6. Rules you have at home that you want the teacher to do as well- unless your rule is for a reason listed above (in the ‘tell’ section), your child needs to learn the rules at school so let them learn.

So in summary talk to your child’s teacher, have open lines of communication from the start of the year – but don’t overwhelm them with information that is not necessary. An idea I was told to do for my child was to write down a list of the medical concerns he has and what we as a family are doing to help and give this to the teacher so the teacher can refer to it as needed.

Good luck to all children going back to school in a few weeks and a special good luck to those going to school with an extra hurdle an extra need that needs to be addressed.

They will all shine in their own way, keep them shining, don’t let them fade into the background of the teachers unknown.
Communicate with the school. 

So what to tell and what not to tell!

1. Diagnosis – does your child have a diagnosis?
If they do, tell the teacher. Things like Autism, ODD, ADHD, Dyslexia, developmental delay etc. These are all diagnosis that will impact their learning or their social skills so tell the teacher how they can help and what you have found works best for your child.

2. Do they have vision problems? 
If your child has had their eyes checked and there was a problem noted such as astigmatism, cataract, colour blindness, short sighted, longsighted etc. Tell the teacher. They may not need to make any changes to their teaching but they will note it down so if your child’s learning is being impacted on they have an information base.

3. Do they have hearing problems? 
If your child has hearing problems (currently) teachers really need to know what it is so they can teach in a way your child can hear. It may be as simple as sitting at the front of the room or on their bad ears side (so their good ear is open to the classroom) Otherwise they will miss out on the opportunity to learn through verbal conversation.

4. Are you seeing a paediatrician to investigate anything? 
If you don’t have a diagnosis yet but you are seeing a paediatrician for some reason, it’s always helpful to let your teacher know. The reason its important is because you are seeing the paediatrician for a reason (it may not be something that impacts on their learning but it may impact psychologically or socially) and changes in the classroom may be needed to help your child learn.

5. Does your child have a medical condition? 
Does your child have allergies, asthma, or anything that may need medical intervention. Please tell their classroom teacher, even if you put it on their enrollment form, back it up with a quick conversation.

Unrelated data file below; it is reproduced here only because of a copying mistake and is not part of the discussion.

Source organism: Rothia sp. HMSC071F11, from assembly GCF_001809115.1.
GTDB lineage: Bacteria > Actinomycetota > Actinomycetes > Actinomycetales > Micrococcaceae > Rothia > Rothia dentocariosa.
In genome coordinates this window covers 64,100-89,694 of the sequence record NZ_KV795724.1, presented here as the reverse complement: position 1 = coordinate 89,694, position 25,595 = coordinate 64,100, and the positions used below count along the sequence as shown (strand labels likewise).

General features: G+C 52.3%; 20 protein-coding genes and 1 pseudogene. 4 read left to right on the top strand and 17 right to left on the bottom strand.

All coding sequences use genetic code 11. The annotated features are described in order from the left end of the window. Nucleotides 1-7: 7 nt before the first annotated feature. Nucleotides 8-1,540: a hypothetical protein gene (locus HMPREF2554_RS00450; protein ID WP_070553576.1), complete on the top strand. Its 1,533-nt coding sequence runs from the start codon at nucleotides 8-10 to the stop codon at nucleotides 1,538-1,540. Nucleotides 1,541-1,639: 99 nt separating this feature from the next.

6. Does your child have toileting issues?
Some children have medical conditions or psychological reasons as to why they need alterations to the schools toileting policies – it could be they can’t hold on for any length of time so they need to be allowed to leave class when they ask to go, it could be that they need to use a single toilet rather than a toilet block due to a psychological event or fear. Please talk this through with your teacher as toileting is an important part of school.

7. Any significant trauma they have endured
This could be as extreme as witnessing violence, or as simple as you have moved homes in the past week. Deaths of family members may also effect children so if there has been a recent death that you think has impacted on your child’s persona or coping ability please let the teacher know. Trauma has significant effects on a child’s learning capacity unless handled well.

8. Has your child had any therapy before school or are they currently seeing a Speech Pathologist or OT or Psychologist?
If your child has had therapy or is currently seeing a therapist your teacher may ask for a report or even permission to contact the therapist. This is really helpful because if everyone who is helping your child is on the same page with goals and strategies, your child will strive and grow faster and with ease.

… and some less intense things to tell your child’s teacher:

9. Are they left handed?
It usually takes teachers about a term to work out who is left handed, who is right handed and who hasn’t decided yet. So give them a heads up so your child can have left handed scissors ready to go and can be positioned in the classroom appropriately.

10. If your child goes by a different name other than the one on their enrollment.
I have come across many children who have different names on their enrollment form to what they are called at home and in one example it took the child 2 terms to reaslise their teacher was talking to them when they said ‘Ahmad’ cause their parents always called him ‘Adam’ – please tell the teacher the correct name your child will respond to.